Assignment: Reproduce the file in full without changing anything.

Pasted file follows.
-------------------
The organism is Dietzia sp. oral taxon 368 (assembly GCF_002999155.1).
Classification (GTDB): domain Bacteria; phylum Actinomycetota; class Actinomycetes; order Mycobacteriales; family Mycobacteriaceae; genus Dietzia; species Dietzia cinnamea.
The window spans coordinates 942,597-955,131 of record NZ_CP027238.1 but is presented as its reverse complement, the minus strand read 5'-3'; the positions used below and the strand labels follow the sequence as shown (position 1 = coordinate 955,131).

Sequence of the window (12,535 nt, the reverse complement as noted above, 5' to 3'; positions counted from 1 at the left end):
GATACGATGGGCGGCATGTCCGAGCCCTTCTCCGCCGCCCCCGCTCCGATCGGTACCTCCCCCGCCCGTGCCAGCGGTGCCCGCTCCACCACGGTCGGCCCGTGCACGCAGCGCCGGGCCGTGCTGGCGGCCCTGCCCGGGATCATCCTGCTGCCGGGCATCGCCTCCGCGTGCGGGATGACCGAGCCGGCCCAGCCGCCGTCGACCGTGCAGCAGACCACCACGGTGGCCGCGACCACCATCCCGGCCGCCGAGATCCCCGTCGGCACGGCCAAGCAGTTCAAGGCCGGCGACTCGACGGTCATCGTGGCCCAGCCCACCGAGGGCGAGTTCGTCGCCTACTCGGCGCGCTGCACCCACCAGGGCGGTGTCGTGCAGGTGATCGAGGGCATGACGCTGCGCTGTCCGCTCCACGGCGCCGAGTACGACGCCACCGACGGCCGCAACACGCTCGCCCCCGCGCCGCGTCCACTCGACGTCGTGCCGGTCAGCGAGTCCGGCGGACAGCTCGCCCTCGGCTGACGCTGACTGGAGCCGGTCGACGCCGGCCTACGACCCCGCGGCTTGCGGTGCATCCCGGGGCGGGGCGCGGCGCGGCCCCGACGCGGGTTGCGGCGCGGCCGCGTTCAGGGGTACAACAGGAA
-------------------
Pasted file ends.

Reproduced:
The organism is Dietzia sp. oral taxon 368 (assembly GCF_002999155.1).
Classification (GTDB): domain Bacteria; phylum Actinomycetota; class Actinomycetes; order Mycobacteriales; family Mycobacteriaceae; genus Dietzia; species Dietzia cinnamea.
The window spans coordinates 942,597-955,131 of record NZ_CP027238.1 but is presented as its reverse complement, the minus strand read 5'-3'; the positions used below and the strand labels follow the sequence as shown (position 1 = coordinate 955,131).

Sequence of the window (12,535 nt, the reverse complement as noted above, 5' to 3'; positions counted from 1 at the left end):
GATACGATGGGCGGCATGTCCGAGCCCTTCTCCGCCGCCCCCGCTCCGATCGGTACCTCCCCCGCCCGTGCCAGCGGTGCCCGCTCCACCACGGTCGGCCCGTGCACGCAGCGCCGGGCCGTGCTGGCGGCCCTGCCCGGGATCATCCTGCTGCCGGGCATCGCCTCCGCGTGCGGGATGACCGAGCCGGCCCAGCCGCCGTCGACCGTGCAGCAGACCACCACGGTGGCCGCGACCACCATCCCGGCCGCCGAGATCCCCGTCGGCACGGCCAAGCAGTTCAAGGCCGGCGACTCGACGGTCATCGTGGCCCAGCCCACCGAGGGCGAGTTCGTCGCCTACTCGGCGCGCTGCACCCACCAGGGCGGTGTCGTGCAGGTGATCGAGGGCATGACGCTGCGCTGTCCGCTCCACGGCGCCGAGTACGACGCCACCGACGGCCGCAACACGCTCGCCCCCGCGCCGCGTCCACTCGACGTCGTGCCGGTCAGCGAGTCCGGCGGACAGCTCGCCCTCGGCTGACGCTGACTGGAGCCGGTCGACGCCGGCCTACGACCCCGCGGCTTGCGGTGCATCCCGGGGCGGGGCGCGGCGCGGCCCCGACGCGGGTTGCGGCGCGGCCGCGTTCAGGGGTACAACAGGAA